Friday, January 14, 2011

Post for the weekend of 1/15-1/17

Hello All,

For this post, read William Blake's "Auguries of Innocence" and then pose a question as if you were writing a list of questions for students to answer regarding this poem. The question could concern a literary device, an image, a turn of phrase, or a theme/idea/meaning.

Again, just pose one question, but make sure that your question is not the same as someone else's (read the previous questions your fellow students have posted, unless you're the first, in which case, good work!).

39 comments:

  1. What was the meaning behind the author giving us so many examples of bound and mistreated animals throughout the first half of the poem?

    Lindsay Davis

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  2. What is William Blake saying in these two stanzas?
    He who mocks the infant's faith
    Shall be mock'd in age and death.
    He who shall teach the child to doubt
    The rotting grave shall ne'er get out.

    He who respects the infant's faith
    Triumphs over hell and death.
    The child's toys and the old man's reasons
    Are the fruits of the two seasons

    Jaime Nelson

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  3. What is the significance of the last two stanzas to the rest of the poem?

    Sharena Gonder

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  4. Wow. What motivated the author to write this?

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  5. Which literary term describing how poetry is written is used in these two lines:
    He who shall train the horse to war
    Shall never pass the polar bar.

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  6. Throughout the poem Blake uses different anaphoras in each stanza.
    Is there a symbolic meaning to the anaphoras or are they used simply for poetic structure?
    -Carmen M.

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  7. What is the significance of the rhyme scheme Blake utilizes through the entirety of the poem?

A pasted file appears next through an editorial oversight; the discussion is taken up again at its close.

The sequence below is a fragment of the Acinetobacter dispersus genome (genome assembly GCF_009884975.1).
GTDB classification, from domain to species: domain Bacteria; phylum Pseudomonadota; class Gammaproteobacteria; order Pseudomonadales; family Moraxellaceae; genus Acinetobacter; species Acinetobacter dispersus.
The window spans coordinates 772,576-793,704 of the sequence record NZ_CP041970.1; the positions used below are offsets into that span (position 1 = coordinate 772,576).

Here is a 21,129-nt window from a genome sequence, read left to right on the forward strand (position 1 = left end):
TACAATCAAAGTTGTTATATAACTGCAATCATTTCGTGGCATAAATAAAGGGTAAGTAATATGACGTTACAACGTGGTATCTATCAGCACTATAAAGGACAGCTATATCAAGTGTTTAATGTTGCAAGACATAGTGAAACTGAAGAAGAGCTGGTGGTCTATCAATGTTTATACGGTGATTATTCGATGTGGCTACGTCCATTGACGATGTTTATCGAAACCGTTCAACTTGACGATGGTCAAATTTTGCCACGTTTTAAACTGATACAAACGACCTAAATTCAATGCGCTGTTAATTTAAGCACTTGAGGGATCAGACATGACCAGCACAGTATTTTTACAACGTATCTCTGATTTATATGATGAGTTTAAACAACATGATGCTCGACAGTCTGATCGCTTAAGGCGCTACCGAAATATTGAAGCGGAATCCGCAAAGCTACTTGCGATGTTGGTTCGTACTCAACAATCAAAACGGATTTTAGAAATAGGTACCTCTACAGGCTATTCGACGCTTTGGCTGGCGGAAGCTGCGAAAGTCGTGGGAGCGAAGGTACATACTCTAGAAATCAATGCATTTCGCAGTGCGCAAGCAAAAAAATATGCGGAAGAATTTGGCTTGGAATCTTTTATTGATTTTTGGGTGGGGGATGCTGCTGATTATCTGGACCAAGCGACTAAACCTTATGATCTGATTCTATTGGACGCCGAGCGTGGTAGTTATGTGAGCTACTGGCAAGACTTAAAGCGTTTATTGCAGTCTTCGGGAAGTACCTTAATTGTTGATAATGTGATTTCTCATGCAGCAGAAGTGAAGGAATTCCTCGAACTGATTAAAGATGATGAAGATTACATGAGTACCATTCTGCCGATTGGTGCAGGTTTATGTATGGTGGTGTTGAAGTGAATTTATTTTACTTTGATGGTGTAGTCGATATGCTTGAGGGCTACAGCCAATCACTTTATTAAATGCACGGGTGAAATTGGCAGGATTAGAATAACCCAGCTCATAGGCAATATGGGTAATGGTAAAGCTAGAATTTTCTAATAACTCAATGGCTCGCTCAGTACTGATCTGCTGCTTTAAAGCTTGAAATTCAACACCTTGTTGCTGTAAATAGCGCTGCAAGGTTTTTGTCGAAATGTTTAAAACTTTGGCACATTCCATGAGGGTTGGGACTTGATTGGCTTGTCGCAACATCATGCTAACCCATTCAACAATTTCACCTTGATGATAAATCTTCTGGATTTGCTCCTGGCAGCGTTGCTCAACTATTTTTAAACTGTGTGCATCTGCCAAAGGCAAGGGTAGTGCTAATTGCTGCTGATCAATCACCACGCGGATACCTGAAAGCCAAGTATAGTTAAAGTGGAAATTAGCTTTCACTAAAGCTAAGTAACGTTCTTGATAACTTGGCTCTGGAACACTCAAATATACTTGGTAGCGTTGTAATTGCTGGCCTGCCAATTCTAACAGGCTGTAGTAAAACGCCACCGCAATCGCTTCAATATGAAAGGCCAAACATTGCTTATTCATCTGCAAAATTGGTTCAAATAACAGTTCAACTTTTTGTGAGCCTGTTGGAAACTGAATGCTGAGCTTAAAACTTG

-Edgar Moreno

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  8. What is the author trying to say when he says:
    The poison of the honey bee
    Is the artist's jealousy.
    Nancy Reyes

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  9. What is the author trying to say in these stanzas?

    Every night and every morn
    Some to misery are born,
    Every morn and every night
    Some are born to sweet delight.

    Some are born to sweet delight,
    Some are born to endless night.

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  10. what extended metaphor is said in the first stanza and what is the reason for it?

    Marlyce Haugen

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  11. In the last four stanzas of the poem, what do night and day symbolize or represent?

    Dakota Warren

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  12. What does the author mean in the following stanza?

    It is right it should be so;
    Man was made for joy and woe;
    And when this we rightly know,
    Thro' the world we safely go.

    Gloria Gonzalez

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  13. Why are some ways Innocence is being brought up in William Blakes poem?

    Gloria Gonzalez

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  14. How is the title "Auguries of Innocence" relevant to the poem?

    -Elizabeth Fernandez

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  15. Blake introduces the idea of heaven throughout the poem. What is its significance in his work?

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  16. The gnat that sings his summer's song
    Poison gets from slander's tongue.
    The poison of the snake and newt
    Is the sweat of envy's foot.

    What is the author saying in this stanza? Does it have any significant meaning?

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  17. What is the significance of the first stanza?

    To see a world in a grain of sand,
    And a heaven in a wild flower,